The Unspoken Death 

Heads up, this post covers suicide and may cause some distress. There are contact details for support agencies at the bottom of this page. Latest figures I could find suggest more than one in ten suicides are related to chronic illness, so this is something we really need to talk more openly about. 

Suicide has sadly touched me closely as I lost my beautiful sister Mary to it nearly ten years ago. I miss her every day. But ​for the first time on my blog the words below are not mine.

An online RA friend posted these words in our private support group this evening, and they are powerful and moving. I have her permission to share, and she has my promise to remain anonymous. 

“Today I had to do something that I never dreamed I would. I had to go to a friend’s wake. My friend had other health issues which she was dealing really well with but was diagnosed with RA  a couple years ago. 

Her RA was progressively getting worse,  I had talked to recently and I thought I had convinced her to join our group for support. However she tragically took her own life this week. 

She left a note and the main gist was that RA had turned her into a person that she didn’t like anymore. She felt like she was more of a hindrance. She did not want to go into a wheelchair. She did not want to put any pressure on anyone in her family because she felt RA  was her problem to deal with. She was ashamed of the condition that her body was in. She was ashamed of the fact that she was always so tired and that she had to cancel family things because she just did not have the energy.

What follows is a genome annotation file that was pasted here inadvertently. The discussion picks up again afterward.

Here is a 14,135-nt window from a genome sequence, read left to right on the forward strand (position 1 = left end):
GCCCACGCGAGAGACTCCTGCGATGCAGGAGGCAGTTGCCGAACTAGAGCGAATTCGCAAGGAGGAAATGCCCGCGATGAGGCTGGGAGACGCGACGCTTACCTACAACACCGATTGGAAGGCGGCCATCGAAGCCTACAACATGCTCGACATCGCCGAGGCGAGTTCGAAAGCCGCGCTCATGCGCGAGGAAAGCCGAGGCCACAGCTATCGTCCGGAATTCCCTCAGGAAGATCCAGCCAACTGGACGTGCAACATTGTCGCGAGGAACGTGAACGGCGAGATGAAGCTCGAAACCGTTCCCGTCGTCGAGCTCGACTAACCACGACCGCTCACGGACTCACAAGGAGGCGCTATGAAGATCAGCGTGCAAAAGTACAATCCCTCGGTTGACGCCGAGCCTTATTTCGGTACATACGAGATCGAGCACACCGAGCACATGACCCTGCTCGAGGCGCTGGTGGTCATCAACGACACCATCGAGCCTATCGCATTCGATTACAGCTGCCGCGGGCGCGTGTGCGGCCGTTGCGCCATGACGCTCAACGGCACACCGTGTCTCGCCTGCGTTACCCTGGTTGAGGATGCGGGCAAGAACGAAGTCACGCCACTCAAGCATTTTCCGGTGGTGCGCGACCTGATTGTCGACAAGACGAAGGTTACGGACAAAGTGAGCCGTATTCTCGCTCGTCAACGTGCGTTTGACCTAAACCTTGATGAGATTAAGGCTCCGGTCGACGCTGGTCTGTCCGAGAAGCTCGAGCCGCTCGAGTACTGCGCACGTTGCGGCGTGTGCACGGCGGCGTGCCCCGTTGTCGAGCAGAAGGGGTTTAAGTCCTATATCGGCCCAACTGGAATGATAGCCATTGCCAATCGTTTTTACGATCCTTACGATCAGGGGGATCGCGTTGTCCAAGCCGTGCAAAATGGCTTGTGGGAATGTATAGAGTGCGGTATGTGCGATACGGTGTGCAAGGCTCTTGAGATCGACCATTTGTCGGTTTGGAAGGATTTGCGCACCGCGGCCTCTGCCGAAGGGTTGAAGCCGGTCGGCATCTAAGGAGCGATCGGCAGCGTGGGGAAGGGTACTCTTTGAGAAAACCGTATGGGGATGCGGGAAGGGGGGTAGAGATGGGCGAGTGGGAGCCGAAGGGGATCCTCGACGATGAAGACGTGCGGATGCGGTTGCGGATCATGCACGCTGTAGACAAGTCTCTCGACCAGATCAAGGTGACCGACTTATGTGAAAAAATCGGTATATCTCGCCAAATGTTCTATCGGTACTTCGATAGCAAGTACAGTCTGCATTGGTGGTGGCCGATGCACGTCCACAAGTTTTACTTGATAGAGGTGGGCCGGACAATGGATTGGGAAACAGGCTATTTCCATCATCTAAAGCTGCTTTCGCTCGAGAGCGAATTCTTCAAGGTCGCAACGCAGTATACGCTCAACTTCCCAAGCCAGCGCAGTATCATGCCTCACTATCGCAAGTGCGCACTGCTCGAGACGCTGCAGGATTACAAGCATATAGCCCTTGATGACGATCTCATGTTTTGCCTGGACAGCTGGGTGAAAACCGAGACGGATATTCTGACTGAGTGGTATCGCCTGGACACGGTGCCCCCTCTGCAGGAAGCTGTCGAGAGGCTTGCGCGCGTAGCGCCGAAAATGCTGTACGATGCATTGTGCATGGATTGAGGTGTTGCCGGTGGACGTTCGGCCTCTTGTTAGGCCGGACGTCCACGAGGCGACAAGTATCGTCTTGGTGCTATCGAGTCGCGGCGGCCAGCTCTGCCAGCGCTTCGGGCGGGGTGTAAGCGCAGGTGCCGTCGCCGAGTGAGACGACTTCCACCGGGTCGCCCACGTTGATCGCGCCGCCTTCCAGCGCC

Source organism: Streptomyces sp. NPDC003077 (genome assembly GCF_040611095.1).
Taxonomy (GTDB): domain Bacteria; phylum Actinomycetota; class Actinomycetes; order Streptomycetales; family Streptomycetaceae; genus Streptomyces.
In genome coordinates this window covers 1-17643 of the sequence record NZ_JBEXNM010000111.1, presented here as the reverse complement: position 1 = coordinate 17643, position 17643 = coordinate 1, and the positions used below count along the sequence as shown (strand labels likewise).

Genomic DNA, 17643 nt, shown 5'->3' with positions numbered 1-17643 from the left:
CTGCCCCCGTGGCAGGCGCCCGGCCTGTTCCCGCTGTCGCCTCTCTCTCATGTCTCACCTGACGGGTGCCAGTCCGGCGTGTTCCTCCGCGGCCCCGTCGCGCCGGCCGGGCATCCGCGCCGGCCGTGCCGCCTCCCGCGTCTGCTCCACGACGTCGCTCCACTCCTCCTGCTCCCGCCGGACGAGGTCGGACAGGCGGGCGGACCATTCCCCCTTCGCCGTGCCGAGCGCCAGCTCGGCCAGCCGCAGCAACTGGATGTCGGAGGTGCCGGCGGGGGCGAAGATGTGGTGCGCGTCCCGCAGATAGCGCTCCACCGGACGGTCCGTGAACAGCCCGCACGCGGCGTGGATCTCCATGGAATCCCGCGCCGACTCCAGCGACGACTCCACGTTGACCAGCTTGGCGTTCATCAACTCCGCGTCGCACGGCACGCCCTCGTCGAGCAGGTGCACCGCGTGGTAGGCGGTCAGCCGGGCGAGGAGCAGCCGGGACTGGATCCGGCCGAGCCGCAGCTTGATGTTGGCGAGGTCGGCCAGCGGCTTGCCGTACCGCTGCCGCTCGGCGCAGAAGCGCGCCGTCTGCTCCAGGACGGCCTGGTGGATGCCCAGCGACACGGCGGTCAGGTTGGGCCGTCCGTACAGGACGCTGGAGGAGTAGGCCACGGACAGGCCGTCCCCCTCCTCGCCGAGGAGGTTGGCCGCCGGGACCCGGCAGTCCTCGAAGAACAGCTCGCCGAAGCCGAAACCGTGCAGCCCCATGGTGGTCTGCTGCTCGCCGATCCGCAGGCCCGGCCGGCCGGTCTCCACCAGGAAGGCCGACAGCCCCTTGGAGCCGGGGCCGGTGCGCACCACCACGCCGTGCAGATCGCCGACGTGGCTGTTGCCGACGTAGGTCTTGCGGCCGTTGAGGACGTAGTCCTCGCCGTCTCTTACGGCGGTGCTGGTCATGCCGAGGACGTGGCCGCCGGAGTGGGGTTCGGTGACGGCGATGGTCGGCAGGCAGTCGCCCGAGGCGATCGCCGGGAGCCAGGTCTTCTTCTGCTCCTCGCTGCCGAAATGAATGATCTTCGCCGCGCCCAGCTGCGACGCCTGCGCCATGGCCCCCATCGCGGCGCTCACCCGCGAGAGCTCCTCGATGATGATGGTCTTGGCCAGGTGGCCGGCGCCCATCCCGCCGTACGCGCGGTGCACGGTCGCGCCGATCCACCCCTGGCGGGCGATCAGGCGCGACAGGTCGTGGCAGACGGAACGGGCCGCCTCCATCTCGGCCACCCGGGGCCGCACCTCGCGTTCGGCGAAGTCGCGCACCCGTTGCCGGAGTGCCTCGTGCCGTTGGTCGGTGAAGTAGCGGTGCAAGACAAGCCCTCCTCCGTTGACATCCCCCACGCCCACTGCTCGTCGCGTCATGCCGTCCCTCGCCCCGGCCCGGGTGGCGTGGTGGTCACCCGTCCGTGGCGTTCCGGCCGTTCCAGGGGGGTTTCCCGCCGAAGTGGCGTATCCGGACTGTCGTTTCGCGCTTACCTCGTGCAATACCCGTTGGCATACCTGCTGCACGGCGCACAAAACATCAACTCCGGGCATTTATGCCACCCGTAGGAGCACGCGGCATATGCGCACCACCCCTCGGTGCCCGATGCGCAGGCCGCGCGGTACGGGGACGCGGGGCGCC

Attending her wake hit me hard. I think of all of us that have RA know about all of the different feelings and emotions that we go through. Everything she mentioned in that letter I have felt at some time. The reason why I brought this to our group is to show that RA  is not only a physical disorder, it also affects us mentally. 

RA  turns your life upside-down, inside-out,  and sideways. But for me this is no reason to take your life over this disease. To me that means the disease won.  

I’m putting this out to the group so when you get depressed or you’re having a bad day or even having these thoughts please please reach out. Tell someone that you need help because you are in a bad spot emotionally. There will be many people that will help. I was always told when you have a problem and you share it with another person your problem is cut in half. 

This is a subject that we all need to talk about. The suicide rate among chronically ill people like us is very high. Let’s not allow that statistic to continue. I can tell you from seeing it right up in my face and also seeing the grief of her children and her husband the damage done by my friend taking her life is worse than having Rheumatoid Disease. 

So this has opened my eyes and I’m encouraging us all to reach out and  asking people who say they are having a bad day what’s going on, and how you can help. I have been part of this group I think 3 or 4 years now. I have developed friendships with a bunch of you and I truly do care. You guys have become my family. 

For those of you that are new or that sit in the background and read the posts, please introduce yourself, talk to us, let us get to know you. 

Most importantly if you are having thoughts of committing self-harm or suicide please put it out there. There is always someone always online. I do not want to lose another friend because he or she thought they were all alone and the only way out was to commit suicide.”

Contact details for confidential support:

UK – The Samaritans 

US – National Suicide Prevention Line 

Canada – The Lifeline provides a list of contact details for individual states, a national helpline is planned for later this year 

Australia – Lifeline Crisis Support & Suicide Prevention 

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RA – My Story… 

​Talk Health, the patient voice online asked for responses to a questionnaire recently, which I duly sent in. As today is Rheumatoid Awareness Day I figured it was a good time to share my story here too.  

1. Personal details – I’m keeping those ☺️